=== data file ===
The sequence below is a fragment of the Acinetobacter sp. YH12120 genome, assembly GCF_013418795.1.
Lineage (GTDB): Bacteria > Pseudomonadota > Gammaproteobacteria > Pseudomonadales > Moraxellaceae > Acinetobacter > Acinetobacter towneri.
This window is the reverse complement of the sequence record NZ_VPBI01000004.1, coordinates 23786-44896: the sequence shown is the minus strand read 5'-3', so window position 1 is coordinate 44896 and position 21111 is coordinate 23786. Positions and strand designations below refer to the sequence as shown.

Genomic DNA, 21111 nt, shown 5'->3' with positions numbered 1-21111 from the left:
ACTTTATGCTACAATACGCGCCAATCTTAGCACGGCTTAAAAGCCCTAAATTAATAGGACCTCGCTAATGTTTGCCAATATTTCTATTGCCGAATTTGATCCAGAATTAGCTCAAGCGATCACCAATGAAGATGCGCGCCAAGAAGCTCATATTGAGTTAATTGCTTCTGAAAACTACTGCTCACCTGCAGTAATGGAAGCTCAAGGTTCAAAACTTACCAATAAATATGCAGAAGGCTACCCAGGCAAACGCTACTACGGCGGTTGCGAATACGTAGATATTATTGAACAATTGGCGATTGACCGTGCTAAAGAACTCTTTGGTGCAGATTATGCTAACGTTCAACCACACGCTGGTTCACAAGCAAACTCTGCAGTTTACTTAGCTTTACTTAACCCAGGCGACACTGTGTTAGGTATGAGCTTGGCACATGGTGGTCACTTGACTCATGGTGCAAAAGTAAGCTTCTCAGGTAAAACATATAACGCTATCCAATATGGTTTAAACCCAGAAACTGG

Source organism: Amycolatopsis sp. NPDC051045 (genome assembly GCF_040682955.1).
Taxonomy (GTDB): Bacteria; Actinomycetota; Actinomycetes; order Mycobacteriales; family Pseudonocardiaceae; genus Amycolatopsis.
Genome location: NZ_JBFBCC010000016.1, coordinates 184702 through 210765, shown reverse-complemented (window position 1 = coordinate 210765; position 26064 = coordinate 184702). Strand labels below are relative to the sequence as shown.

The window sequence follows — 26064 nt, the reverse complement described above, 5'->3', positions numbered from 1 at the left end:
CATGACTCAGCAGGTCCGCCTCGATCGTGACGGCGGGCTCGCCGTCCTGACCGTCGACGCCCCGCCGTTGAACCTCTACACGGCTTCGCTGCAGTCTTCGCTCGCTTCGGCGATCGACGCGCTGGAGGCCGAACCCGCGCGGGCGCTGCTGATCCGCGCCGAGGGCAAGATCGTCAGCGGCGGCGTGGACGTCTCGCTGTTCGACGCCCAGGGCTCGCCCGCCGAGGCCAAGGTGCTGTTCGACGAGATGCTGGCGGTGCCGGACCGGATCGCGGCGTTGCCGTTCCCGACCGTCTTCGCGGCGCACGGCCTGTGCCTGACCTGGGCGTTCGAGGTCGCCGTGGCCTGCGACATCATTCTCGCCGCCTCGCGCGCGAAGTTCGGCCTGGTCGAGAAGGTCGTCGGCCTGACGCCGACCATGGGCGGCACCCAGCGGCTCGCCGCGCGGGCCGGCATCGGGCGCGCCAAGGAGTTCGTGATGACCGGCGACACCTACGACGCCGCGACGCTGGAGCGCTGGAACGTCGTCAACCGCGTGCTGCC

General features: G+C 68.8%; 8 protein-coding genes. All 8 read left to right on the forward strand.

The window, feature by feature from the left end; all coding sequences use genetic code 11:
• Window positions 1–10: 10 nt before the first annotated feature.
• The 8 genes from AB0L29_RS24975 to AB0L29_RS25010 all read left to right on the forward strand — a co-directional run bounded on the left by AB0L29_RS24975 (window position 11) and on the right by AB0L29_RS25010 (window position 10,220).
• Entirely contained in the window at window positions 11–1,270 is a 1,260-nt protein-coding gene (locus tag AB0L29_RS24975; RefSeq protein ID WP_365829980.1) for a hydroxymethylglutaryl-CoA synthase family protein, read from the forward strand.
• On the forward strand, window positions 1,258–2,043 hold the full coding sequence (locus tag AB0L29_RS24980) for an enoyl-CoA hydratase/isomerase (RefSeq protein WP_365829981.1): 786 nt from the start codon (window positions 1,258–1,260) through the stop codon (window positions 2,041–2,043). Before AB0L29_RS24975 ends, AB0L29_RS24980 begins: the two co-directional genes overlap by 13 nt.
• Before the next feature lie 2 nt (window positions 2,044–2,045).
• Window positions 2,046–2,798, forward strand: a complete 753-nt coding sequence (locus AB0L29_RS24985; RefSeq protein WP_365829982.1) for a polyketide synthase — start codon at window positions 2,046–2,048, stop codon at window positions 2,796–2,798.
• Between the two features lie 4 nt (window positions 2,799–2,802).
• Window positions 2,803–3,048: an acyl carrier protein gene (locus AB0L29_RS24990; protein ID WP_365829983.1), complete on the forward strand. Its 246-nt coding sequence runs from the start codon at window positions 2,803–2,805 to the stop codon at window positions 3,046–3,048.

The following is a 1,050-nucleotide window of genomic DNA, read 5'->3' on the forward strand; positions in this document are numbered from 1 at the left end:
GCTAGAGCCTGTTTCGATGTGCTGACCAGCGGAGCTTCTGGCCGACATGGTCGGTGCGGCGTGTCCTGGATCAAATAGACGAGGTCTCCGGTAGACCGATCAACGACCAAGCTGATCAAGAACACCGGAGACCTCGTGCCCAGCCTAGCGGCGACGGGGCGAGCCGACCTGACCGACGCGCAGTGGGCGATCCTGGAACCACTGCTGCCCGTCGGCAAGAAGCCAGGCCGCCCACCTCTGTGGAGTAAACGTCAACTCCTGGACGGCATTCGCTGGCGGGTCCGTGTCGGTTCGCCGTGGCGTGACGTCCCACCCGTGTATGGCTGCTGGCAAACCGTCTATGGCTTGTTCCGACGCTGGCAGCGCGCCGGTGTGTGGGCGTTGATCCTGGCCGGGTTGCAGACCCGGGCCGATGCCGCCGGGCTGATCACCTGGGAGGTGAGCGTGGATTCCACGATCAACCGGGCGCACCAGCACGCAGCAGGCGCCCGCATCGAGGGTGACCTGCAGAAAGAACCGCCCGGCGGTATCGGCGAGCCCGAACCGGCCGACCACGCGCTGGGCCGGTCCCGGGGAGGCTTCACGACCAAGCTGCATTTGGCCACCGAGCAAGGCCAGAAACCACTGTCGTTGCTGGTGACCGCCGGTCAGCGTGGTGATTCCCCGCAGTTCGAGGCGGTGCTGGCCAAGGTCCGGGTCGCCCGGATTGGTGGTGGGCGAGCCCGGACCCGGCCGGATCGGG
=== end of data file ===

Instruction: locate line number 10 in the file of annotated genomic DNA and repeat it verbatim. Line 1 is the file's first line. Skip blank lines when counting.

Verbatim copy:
CATGACTCAGCAGGTCCGCCTCGATCGTGACGGCGGGCTCGCCGTCCTGACCGTCGACGCCCCGCCGTTGAACCTCTACACGGCTTCGCTGCAGTCTTCGCTCGCTTCGGCGATCGACGCGCTGGAGGCCGAACCCGCGCGGGCGCTGCTGATCCGCGCCGAGGGCAAGATCGTCAGCGGCGGCGTGGACGTCTCGCTGTTCGACGCCCAGGGCTCGCCCGCCGAGGCCAAGGTGCTGTTCGACGAGATGCTGGCGGTGCCGGACCGGATCGCGGCGTTGCCGTTCCCGACCGTCTTCGCGGCGCACGGCCTGTGCCTGACCTGGGCGTTCGAGGTCGCCGTGGCCTGCGACATCATTCTCGCCGCCTCGCGCGCGAAGTTCGGCCTGGTCGAGAAGGTCGTCGGCCTGACGCCGACCATGGGCGGCACCCAGCGGCTCGCCGCGCGGGCCGGCATCGGGCGCGCCAAGGAGTTCGTGATGACCGGCGACACCTACGACGCCGCGACGCTGGAGCGCTGGAACGTCGTCAACCGCGTGCTGCC